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Wednesday, Nov 26, 2014
Letter of the Day

A primer on the world’s best spectator sport

Published:

Soccer is the most watched sport in the world not because it is the cheapest to play — although anyone with a ball or a crushed soda can and a couple of friends can play in the street — but because it is the best spectator sport. With World Cup 2014 soon upon us, it is worthwhile to list soccer’s virtues.

Soccer has no time outs. The nonstop action and constantly changing formations on the field are as hypnotizing as a campfire. Since human legs have the most powerful muscles, the soccer ball flies pell-mell all over the huge field, like a human pinball. And if you don’t want to miss what might be the only goal of the game, you have to watch every second. You take beer and bathroom breaks at your own risk.

There is a certain minimalist perfection to goals, often with one long pass, one volley off the edge of the foot, and it’s past the goalie, and then gleeful celebration. It is a wonder to see the adaptation of the human body in soccer. For example, I recently watched a soccer game that featured a bullet pass from 40 yards out to a Dutch player, Robben van Persie, who “caught” the ball on his chest, then kicked it powerfully, with his left foot in mid-air, past the goalie, for an absolutely unstoppable goal.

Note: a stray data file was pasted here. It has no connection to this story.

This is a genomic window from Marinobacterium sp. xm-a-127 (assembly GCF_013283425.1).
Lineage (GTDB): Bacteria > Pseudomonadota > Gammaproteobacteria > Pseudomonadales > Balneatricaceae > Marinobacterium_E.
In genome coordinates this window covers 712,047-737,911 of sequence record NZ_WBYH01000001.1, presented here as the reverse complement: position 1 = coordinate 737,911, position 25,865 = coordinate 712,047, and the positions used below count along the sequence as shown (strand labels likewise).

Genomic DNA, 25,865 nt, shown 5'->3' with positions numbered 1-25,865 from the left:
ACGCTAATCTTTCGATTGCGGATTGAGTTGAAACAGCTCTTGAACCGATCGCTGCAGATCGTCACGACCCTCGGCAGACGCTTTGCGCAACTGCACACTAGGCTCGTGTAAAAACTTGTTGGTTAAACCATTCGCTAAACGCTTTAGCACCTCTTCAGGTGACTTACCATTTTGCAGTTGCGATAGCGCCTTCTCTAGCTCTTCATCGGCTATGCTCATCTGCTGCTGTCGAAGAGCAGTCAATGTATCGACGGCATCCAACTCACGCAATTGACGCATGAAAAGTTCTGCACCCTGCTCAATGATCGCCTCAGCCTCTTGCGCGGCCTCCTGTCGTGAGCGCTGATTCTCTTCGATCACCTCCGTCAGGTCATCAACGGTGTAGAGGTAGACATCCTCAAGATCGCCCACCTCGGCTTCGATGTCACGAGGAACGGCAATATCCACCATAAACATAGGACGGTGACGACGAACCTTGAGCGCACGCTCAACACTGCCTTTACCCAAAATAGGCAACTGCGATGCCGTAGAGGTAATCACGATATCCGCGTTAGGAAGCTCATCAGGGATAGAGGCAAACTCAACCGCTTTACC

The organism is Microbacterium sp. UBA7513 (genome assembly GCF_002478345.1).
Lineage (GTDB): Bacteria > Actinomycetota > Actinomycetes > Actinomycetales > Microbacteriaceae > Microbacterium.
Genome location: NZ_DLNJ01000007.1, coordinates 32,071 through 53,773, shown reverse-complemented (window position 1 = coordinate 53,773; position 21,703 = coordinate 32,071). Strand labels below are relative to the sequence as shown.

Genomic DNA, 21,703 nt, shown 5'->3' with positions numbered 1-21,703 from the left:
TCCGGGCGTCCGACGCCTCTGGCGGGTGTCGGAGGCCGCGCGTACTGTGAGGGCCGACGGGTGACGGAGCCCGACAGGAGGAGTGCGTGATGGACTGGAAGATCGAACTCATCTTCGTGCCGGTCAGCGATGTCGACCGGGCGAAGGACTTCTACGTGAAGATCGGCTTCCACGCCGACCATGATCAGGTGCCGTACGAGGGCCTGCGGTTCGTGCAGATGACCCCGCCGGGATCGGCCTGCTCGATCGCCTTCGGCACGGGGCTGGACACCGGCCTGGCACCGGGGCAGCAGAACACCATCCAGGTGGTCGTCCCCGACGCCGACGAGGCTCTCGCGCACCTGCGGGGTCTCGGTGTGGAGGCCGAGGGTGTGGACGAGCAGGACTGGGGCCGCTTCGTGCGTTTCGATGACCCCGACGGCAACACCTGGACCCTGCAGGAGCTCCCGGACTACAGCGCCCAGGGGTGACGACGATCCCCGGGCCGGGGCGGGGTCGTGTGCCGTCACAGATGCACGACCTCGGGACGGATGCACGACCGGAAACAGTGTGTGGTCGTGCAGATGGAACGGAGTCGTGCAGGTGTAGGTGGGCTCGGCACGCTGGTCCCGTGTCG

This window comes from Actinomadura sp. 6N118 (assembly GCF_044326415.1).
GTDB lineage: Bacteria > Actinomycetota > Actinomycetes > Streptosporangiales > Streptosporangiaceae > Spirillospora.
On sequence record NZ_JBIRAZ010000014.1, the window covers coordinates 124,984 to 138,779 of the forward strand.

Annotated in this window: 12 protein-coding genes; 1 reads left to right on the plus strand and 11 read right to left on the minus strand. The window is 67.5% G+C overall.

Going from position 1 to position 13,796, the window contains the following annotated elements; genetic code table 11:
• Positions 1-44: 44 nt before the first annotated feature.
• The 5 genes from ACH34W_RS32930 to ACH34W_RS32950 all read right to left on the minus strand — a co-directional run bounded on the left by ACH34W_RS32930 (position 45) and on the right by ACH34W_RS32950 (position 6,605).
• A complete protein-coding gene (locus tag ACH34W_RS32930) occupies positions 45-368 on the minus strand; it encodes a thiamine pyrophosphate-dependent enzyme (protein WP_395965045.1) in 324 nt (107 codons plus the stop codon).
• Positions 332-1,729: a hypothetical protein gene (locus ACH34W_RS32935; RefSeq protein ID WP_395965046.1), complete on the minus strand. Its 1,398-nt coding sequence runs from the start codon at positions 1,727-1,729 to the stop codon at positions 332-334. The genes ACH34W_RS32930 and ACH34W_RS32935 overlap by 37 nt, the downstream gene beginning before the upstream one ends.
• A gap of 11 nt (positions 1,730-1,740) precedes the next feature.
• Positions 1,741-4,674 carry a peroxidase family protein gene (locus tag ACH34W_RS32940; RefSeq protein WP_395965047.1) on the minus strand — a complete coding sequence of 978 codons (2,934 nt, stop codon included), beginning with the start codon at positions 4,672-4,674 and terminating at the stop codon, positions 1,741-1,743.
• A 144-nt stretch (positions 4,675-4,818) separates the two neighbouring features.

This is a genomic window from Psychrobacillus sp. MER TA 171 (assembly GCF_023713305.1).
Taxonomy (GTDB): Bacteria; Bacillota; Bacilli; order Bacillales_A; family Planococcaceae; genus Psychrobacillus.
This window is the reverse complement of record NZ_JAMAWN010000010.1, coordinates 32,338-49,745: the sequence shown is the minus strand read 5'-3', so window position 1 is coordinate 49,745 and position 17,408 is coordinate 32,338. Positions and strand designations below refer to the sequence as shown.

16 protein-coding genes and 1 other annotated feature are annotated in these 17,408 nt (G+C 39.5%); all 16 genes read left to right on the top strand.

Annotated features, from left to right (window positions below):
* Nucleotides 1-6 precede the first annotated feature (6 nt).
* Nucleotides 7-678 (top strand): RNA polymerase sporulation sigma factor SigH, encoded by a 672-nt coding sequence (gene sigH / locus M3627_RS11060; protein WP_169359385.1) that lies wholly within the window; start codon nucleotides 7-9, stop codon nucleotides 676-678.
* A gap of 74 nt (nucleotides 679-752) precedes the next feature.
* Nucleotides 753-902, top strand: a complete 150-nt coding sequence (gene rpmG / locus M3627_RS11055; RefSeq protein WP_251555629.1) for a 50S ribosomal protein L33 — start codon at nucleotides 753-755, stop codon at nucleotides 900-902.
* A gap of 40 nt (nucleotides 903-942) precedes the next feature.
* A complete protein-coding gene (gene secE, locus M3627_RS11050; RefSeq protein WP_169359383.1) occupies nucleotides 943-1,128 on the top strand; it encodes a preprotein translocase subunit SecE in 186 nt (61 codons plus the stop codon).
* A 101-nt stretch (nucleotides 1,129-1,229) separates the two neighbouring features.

Soccer has its downsides as well: players diving, feigning fouls and writhing on the ground with feigned injuries in an attempt to get the referee to call a foul. The next minute they are up and running, as spry as ever. You will be relieved to hear that the American soccer players do not indulge in such unmanly antics.

Soccer has large-sized personalities; for example, Cristiano Ronaldo, from Portugal, the current best player in the world, is the player that people love to hate. He has magic dancing feet but drips arrogance as he poses after making each of his many goals. By contrast, the quite modest Lionel Messi, Argentina’s “artful dodger,” is considered by many to be the best player in history, bouncing the ball all over his body as he dodges though crowds of defenders. Then there are the hairdos, the long hippy hair and the mohawks.

Americans lack familiarity with soccer, but the country versus country drama of the World Cup still makes it fun.

The question is how best to watch the World Cup, which starts Thursday. Definitely in a bar frequented by people of various nationalities, drinking beer and yelling, cheering or mourning with each goal, or with a gathering of friends at a house party, with a wide-screen TV and bowls of chips and salsa. But be prepared for heartbreak and depression. The best U.S. team ever, with an electric offense (though porous defense), is unlikely to make it out of group play. So start rooting early for other teams as well.

I remember standing in a square outside a 1,000-year-old church in a tiny village in the Netherlands with 1,000 people, drinking beer and yelling, as they watched the Dutch in the World Cup 2010 final against Spain on an oversized TV screen. One goal, in the final minute of overtime, defeated the Dutch. My lifelong dream of celebrating with the locals in the country that just won the World Cup was dashed. I was depressed for weeks. But no matter. I will be glued to my TV again for World Cup 2014. I hope you will join me.

Glenn Gordon Smith

Tampa

The writer is a professor at the University of South Florida.

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